Little in life is as constant as change, and in no place is that more true than a college football roster.
The players you love and cheer for are gone in three years. The ones you love and cheer for most are likely gone in three years or less.
A brief time of mourning follows, but those guys, while not forgotten, are often replaced. Heroes emerge.
Right now the Ole Miss wide receivers need a couple of heroes.
Last year’s heroes – A.J. Brown, DK Metcalf and DaMarkus Lodge – all spent August in NFL training camps.
Lodge lasted in Tampa Bay until the final cut, and Metcalf and Brown combined for seven catches for 189 yards in their NFL debuts for Tennessee and Seattle, respectively.
You don’t subtract those guys from your lineup and not feel it. Ole Miss is feeling it right now.
In spite of all that 2018 talent, Elijah Moore announced his presence with 36 catches, 398 yards and two touchdowns as a true freshman.
Now he needs other true freshmen to do the same, and there is no shortage. Through two games Moore has grabbed 11 of the 25 pass completions from quarterback Matt Corral. Senior tight ends Octavious Cooley and Jason Pellerin have combined for seven catches.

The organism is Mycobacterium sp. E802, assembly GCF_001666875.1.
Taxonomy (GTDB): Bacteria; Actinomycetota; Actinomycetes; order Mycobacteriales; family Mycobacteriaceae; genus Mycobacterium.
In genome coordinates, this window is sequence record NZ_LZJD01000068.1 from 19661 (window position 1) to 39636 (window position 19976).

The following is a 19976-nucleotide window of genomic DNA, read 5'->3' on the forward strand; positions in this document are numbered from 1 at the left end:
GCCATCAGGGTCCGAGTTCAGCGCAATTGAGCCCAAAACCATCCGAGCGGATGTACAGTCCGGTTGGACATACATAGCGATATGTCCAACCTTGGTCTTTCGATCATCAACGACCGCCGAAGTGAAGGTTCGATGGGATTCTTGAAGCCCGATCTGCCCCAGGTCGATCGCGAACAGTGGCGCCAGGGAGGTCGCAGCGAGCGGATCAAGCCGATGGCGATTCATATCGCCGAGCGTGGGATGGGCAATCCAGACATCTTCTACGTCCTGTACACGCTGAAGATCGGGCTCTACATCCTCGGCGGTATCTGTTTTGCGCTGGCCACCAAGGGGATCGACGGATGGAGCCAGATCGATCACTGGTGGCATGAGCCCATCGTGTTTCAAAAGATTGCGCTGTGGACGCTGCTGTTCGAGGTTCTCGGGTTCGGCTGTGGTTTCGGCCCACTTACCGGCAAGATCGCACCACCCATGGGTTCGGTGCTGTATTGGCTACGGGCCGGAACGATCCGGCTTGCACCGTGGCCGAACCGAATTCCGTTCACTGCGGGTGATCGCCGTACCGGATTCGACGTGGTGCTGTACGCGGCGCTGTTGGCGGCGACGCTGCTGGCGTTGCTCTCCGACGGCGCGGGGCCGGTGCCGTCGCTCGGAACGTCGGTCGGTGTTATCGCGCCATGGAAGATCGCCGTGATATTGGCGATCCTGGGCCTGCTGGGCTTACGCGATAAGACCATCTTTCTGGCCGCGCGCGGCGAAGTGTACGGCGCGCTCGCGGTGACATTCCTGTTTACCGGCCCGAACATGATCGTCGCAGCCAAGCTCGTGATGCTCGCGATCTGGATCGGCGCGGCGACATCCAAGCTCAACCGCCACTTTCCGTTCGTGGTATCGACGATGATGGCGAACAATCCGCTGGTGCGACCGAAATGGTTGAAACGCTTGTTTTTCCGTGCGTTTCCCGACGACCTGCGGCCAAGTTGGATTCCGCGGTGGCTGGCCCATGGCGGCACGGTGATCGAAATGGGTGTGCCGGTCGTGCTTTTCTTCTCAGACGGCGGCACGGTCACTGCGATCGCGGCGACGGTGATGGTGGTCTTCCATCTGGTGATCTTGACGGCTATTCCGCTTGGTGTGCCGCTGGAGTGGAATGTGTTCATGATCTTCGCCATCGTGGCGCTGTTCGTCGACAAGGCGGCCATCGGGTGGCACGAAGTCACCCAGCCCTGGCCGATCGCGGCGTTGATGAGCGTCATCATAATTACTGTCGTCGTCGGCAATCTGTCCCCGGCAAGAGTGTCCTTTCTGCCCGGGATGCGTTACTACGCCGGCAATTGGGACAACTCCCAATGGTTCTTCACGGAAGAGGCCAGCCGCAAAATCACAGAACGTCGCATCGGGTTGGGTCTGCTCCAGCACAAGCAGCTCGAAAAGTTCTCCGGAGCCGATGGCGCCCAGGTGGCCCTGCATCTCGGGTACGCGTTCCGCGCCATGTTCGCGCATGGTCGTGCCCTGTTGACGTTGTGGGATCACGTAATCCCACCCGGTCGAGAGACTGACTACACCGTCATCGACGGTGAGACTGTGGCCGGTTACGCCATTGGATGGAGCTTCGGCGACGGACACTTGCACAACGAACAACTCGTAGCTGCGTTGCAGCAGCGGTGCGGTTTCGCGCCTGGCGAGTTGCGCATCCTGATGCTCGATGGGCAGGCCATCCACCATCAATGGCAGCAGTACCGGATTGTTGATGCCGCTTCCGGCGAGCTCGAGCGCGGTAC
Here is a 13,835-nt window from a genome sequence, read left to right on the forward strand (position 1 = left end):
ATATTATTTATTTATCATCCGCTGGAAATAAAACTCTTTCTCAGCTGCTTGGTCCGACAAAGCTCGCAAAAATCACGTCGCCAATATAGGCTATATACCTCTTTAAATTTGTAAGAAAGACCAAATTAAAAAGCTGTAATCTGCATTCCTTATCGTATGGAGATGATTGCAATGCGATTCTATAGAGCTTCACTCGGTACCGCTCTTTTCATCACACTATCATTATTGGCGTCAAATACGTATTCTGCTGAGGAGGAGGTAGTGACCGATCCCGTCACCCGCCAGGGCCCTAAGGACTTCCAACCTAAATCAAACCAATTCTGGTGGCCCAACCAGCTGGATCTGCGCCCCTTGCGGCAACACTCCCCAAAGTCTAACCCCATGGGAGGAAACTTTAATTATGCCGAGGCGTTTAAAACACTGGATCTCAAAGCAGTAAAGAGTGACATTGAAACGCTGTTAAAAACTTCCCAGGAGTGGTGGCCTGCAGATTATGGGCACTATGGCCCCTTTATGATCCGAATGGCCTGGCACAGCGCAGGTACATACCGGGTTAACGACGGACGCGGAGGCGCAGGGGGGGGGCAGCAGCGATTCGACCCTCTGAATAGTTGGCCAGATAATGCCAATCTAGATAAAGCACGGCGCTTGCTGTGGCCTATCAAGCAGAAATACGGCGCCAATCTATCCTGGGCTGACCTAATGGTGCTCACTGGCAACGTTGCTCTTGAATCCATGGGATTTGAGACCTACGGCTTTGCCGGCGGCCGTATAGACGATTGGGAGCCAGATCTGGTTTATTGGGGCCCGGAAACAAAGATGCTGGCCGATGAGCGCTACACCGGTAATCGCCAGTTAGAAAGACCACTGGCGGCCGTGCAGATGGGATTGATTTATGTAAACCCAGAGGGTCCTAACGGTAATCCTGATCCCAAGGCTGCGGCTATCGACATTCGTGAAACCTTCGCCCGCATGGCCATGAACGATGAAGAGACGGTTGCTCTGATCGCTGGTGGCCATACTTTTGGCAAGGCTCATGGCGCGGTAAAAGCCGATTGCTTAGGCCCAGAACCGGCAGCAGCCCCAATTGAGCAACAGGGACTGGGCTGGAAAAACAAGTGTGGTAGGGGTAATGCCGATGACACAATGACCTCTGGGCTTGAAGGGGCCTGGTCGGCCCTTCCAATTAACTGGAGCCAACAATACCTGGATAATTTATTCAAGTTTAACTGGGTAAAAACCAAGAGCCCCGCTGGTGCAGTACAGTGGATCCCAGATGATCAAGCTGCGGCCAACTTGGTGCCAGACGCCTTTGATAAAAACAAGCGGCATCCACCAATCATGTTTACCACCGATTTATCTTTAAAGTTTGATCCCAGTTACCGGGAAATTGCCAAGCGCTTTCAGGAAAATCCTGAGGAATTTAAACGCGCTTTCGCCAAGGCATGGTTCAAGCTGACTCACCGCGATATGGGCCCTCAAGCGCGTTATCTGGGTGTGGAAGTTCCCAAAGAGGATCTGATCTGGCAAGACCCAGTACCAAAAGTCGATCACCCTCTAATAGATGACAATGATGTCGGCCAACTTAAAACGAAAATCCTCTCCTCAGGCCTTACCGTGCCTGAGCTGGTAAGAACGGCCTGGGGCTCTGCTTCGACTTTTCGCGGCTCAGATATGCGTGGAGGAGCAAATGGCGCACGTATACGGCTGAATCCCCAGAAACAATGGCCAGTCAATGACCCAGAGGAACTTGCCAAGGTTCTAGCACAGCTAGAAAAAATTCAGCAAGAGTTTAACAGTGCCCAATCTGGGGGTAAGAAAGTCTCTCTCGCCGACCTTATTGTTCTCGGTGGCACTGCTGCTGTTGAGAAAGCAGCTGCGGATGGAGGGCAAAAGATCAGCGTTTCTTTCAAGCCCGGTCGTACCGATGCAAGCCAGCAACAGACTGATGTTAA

Junior college transfer Dontario Drummond has two catches, but there’s not a single catch from Jonathan Mingo, whose camp put him ahead of the other three freshmen.
Whether it’s Mingo or someone else, new offensive coordinator Rich Rodriguez is waiting for a newcomer to emerge.
“We’ve got a lot of confidence in Mingo. For a true freshman he’s doing some good things. We have other guys too, and frankly, if we can run the ball and get one-on-ones out there, we’ve got to have guys to win those,” Rodriguez said.
The temporary absence of the Rebels’ most experienced returning receiver Braylon Sanders (hamstring) is also a layer in this discussion.
Another change this season is with offensive philosophy. The Rebels ran the ball on 68 percent of 77 snaps in their 31-17 win over Arkansas.
That’s the Rodriguez Way, but the receivers aren’t forgotten. Moore supplied half of the Rebels’ touchdowns in Week 2, but clearly targets will be fewer than the last two seasons by the nature of the scheme.
Spotty accuracy from Corral, a redshirt freshman, has been an issue, but there have been some catchable balls that weren’t caught. Maybe accuracy improves as Corral rocks along, but the receivers need to track the ball, adjust and make catches on less than perfect throws. In short, help a brother out.
Change is indeed constant, and for the Ole Miss receivers change has come. On paper it appears the Rebels have restocked at the position.
We’ll know more about that if a hero emerges.
Parrish Alford (firstname.lastname@example.org) covers Ole Miss for the Daily Journal. Find more in the Facebook group “Ole Miss Discussion with Parrish Alford.”